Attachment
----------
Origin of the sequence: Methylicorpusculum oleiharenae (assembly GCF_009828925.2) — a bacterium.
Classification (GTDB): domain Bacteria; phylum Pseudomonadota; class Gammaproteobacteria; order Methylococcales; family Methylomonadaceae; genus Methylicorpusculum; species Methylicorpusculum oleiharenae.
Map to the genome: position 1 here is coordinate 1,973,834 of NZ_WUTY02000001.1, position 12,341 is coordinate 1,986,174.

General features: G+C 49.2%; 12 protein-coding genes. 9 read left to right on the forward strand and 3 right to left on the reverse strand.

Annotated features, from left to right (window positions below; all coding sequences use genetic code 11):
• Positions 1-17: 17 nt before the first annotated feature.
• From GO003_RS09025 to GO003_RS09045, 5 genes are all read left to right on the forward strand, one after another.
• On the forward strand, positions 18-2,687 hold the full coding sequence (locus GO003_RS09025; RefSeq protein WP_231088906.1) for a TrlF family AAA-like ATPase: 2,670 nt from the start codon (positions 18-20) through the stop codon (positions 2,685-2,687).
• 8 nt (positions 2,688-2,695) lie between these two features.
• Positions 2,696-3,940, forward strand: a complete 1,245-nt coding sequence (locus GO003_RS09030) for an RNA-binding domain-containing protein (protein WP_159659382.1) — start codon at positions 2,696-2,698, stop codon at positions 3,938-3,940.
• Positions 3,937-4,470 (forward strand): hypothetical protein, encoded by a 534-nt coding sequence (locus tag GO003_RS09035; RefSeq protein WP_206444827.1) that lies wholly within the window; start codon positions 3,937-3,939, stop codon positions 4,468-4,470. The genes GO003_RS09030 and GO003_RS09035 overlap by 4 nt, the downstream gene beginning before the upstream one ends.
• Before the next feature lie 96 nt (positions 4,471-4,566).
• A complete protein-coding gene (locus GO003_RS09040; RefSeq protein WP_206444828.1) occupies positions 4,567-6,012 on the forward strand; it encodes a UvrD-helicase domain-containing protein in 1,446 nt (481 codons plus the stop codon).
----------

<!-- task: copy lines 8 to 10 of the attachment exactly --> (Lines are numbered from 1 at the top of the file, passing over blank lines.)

• On the forward strand, positions 18-2,687 hold the full coding sequence (locus GO003_RS09025; RefSeq protein WP_231088906.1) for a TrlF family AAA-like ATPase: 2,670 nt from the start codon (positions 18-20) through the stop codon (positions 2,685-2,687).
• 8 nt (positions 2,688-2,695) lie between these two features.
• Positions 2,696-3,940, forward strand: a complete 1,245-nt coding sequence (locus GO003_RS09030) for an RNA-binding domain-containing protein (protein WP_159659382.1) — start codon at positions 2,696-2,698, stop codon at positions 3,938-3,940.